The loss of your father, no matter how old you might be, will change your life forever. He is your protector; with him you always have a sense of security. You don’t ever really get over that loss, but you learn to live. I was four when dad was diagnosed, which was 16 years ago, therefore I don’t remember much. I was ten when he passed away, so the past ten years I have been lucky enough to be able to live a normal life. My mom gave my sister and I everything we needed and never gave us special treatment. I have learned to take the loss of my dad and turn it into something good. Because of ALS I look at the world differently now, I try and find the good no matter the circumstance.
God didn’t put us here to sit around to mope and wallow in our misfortunes, but rather he guides us to rise in our pain and to stay steadfast through him. I have come to know many different types of people in the past 10 years, since dad’s death. The way I see people has completely changed in the past few years during the end of high school and coming into college. I believe this change is because through my dad’s death and my maturity, I’ve grown stronger in my faith and I know what grace is. All around we see people hurting, who need love and encouragement; I believe God uses our gifts, talents, and our trials or tribulations to help them. You weren’t given another day because it is what you needed, but rather God gave it to you because there is someone out there who needs you. We have become so selfish in our thoughts and I admit that this selfishness has overcome me many times. I would say “why me?” or “why did my dad have to get taken from me.” I’ve learned to turn that around and say “God, what is it that you need me to do? Who can I help? And what can I do to make things better?” Just as Lou Gehrig said in his famous speech, “I might have been given a bad break, but I’ve got an awful lot to live for.” The opportunities God has given me since dad’s death have overwhelmed me with joy. Joining an amazing sorority where I have the chance to work with CASA, being at Tech and experiencing exactly what my dad wanted me to experience… the pride of being a red raider, and being in the number one agricultural communications department in the country. I am not sure where my degree will lead me, but my passion for advocating for agriculture will guide me to a job that I will love. This next year I will be applying for internships, including a communications internship at the local Food Bank.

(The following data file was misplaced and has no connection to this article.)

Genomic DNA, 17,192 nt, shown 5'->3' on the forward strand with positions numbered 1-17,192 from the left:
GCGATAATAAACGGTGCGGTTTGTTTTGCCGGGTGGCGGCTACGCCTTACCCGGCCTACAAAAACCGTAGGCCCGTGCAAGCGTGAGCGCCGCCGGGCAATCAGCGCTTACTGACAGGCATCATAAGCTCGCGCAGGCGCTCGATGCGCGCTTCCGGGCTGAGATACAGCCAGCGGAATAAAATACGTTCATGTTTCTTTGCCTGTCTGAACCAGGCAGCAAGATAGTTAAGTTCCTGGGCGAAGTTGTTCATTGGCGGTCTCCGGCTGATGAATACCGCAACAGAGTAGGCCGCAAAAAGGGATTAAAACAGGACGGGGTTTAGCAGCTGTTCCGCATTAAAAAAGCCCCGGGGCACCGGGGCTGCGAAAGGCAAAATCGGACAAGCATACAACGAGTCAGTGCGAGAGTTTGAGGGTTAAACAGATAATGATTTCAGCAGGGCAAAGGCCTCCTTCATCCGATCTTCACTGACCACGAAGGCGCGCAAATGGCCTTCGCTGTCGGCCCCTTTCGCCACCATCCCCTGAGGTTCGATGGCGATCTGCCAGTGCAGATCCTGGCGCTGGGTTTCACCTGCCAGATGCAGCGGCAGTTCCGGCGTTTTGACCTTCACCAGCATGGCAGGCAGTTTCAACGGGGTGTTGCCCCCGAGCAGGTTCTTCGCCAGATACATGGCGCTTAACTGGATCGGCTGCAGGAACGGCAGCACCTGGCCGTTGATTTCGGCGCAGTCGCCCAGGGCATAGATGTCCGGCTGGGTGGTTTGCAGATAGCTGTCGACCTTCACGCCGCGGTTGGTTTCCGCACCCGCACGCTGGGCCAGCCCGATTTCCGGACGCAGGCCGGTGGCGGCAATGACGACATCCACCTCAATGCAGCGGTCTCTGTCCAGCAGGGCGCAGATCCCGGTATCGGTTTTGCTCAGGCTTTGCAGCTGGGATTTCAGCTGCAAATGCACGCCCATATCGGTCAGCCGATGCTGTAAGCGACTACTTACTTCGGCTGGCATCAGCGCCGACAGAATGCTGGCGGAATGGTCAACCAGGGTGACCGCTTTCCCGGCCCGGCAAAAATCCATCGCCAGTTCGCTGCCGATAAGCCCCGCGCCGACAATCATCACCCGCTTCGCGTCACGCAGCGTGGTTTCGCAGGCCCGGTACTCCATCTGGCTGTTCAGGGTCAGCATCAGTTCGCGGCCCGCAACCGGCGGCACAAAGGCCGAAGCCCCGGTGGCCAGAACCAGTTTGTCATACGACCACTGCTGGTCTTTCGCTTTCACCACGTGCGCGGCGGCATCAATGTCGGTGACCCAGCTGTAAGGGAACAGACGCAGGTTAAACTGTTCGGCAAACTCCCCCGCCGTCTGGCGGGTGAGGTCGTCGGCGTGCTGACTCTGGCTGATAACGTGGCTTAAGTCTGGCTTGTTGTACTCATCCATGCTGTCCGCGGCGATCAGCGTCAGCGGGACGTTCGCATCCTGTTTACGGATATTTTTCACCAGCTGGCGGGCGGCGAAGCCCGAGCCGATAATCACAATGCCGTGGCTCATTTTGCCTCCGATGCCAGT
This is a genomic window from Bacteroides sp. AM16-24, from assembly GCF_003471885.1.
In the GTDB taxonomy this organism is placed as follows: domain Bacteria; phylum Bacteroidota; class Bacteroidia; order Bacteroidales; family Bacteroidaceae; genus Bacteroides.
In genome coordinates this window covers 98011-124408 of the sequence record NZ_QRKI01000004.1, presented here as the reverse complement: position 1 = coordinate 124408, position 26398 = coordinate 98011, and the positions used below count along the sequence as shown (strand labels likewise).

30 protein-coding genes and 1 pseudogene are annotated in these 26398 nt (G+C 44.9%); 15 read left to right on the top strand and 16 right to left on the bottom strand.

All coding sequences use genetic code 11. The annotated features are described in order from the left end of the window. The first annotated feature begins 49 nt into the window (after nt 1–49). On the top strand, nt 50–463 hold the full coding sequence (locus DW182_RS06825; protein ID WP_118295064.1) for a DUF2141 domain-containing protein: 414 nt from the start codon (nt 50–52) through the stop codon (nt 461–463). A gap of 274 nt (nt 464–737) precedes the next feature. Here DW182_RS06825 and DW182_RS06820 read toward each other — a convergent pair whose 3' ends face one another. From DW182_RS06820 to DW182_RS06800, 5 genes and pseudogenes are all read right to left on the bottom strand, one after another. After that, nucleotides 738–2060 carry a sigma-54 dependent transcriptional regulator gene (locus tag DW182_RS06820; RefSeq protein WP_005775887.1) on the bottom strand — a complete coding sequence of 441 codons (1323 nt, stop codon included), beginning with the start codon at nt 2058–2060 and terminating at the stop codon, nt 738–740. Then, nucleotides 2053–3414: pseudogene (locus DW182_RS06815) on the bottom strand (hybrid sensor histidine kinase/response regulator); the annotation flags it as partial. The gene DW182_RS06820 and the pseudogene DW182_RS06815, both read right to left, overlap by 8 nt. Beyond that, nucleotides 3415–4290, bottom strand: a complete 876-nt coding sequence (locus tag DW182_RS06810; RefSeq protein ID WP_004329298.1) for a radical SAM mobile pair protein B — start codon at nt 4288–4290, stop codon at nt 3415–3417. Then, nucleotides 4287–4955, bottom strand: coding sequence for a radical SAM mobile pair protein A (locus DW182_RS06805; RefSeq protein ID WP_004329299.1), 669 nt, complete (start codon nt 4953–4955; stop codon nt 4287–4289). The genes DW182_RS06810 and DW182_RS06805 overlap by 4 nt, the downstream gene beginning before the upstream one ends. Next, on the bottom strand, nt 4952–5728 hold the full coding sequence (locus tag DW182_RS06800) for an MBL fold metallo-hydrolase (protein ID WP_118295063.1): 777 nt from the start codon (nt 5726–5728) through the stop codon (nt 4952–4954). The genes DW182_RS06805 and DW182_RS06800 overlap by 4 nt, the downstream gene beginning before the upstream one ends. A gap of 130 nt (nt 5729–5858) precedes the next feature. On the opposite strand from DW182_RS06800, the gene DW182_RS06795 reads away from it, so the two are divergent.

I learned through my dad that even though he was suffering, his heart was always wanting to serve others. If my dad hadn’t gotten sick, I might still be serving myself rather than others. I know that in my future, with my degree, I will not only have the resources to support my family, but while I am supporting them I will have to opportunity to serve other. Every day I wake up and to tell myself to make it count.
It takes special people to reach out and help someone, to touch a family by giving and caring. I will never forget what The Busby Foundation did for us. You never know when you may be in this type of situation. I never expected us to be. After decades of working, my husband in the corporate world and I in retail management, we started our own health and wellness business to educate people on being healthier. Three years into the business, my husband was diagnosed with ALS. Everything started going downhill for us. My husband was falling a lot which made it very difficult to work.